Rivian stock has skyrocketed today following news that the automaker delivered far more trucks in the year’s first quarter than anticipated.
Rivian is in the need of some good news, especially as it tackles production cost issues, chip supply problems, and overall profitability concerns. Luckily, it got that news today, as Cox Automotive and Kelly Blue Book reports show that the automaker delivered more vehicles than expected in the first quarter of the year, placing the company well on track to deliver on its 50,000 unit goal for 2023.
According to reports from Cox Automotive and a recent report from Kelly Blue Book, in which the organization totaled the number of Rivian deliveries from state registrations, Rivian delivered 8,145 vehicles in the first quarter of this year, dramatically beating the analyst expected ~7,000 vehicles, initially reported by Benzinga.
On this news, the automaker’s stock jumped nearly 4% in pre-market trading and has continued upward, nearing a 10% gain overall today.
Today’s rapid stock growth follows some of the worst stock performance Rivian has seen since its IPO. The automaker has undergone two significant layoffs and has introduced numerous cost-cutting measures to help it reach profitability as soon as possible. Only further pulling the stock downward, Rivian raised a new corporate bond to help fund its second-generation truck development, from which it earned an estimated $1.5 billion.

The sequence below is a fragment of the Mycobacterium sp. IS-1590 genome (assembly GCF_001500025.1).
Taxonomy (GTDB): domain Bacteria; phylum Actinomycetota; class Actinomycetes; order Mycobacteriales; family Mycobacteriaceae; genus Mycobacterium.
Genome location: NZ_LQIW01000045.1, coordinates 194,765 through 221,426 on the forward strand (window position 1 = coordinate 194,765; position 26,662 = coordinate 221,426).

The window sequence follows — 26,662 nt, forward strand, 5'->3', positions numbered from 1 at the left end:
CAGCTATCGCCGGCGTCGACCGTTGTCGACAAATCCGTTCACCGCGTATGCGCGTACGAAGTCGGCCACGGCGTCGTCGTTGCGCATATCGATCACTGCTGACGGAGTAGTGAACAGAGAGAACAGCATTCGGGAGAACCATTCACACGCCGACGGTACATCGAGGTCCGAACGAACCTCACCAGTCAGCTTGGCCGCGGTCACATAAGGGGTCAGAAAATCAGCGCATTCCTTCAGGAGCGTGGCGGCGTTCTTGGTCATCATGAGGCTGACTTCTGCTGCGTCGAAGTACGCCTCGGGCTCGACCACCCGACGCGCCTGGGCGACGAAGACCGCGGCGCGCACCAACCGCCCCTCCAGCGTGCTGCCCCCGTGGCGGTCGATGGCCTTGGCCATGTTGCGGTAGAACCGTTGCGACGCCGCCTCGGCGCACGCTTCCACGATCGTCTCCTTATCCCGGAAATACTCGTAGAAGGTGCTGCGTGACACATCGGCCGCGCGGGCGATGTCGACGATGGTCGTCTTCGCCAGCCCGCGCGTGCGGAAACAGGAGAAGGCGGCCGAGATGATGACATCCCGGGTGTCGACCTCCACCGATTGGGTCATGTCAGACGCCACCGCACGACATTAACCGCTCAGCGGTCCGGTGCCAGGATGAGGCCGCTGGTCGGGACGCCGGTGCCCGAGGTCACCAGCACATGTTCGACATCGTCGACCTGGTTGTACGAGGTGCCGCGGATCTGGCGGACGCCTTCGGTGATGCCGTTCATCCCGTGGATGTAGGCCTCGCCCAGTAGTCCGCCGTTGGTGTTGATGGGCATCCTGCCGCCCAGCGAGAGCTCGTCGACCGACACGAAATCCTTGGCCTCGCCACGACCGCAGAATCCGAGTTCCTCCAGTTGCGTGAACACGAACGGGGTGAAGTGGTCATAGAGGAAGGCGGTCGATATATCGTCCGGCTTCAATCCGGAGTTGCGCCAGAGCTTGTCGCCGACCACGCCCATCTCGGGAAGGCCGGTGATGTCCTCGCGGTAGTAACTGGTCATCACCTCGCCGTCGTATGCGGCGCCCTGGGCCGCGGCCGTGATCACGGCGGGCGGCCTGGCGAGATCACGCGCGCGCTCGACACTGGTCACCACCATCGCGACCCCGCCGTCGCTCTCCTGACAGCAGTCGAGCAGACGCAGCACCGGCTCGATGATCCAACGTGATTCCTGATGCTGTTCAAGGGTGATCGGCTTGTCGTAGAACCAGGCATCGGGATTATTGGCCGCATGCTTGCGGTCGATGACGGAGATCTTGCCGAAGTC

Despite Rivian’s downward stock movement since its IPO, many institutional investors remain optimistic, holding buy or hold ratings for the stock. Most investment groups currently give the Rivian stock a price target between $20-$30 per share.
Perhaps the best news for Rivian investors is that the company may have more good news on the way. The American automaker is reportedly working with Amazon to rework its electric delivery van supply deal, which could allow the automaker to begin to sell its EDVs to other companies. Further, now that Rivian has established a new production line for its dual-motor drive units, it is well on its way toward delivering more vehicles than ever.
William is not a Rivian shareholder, nor does he hold any Rivian bonds.
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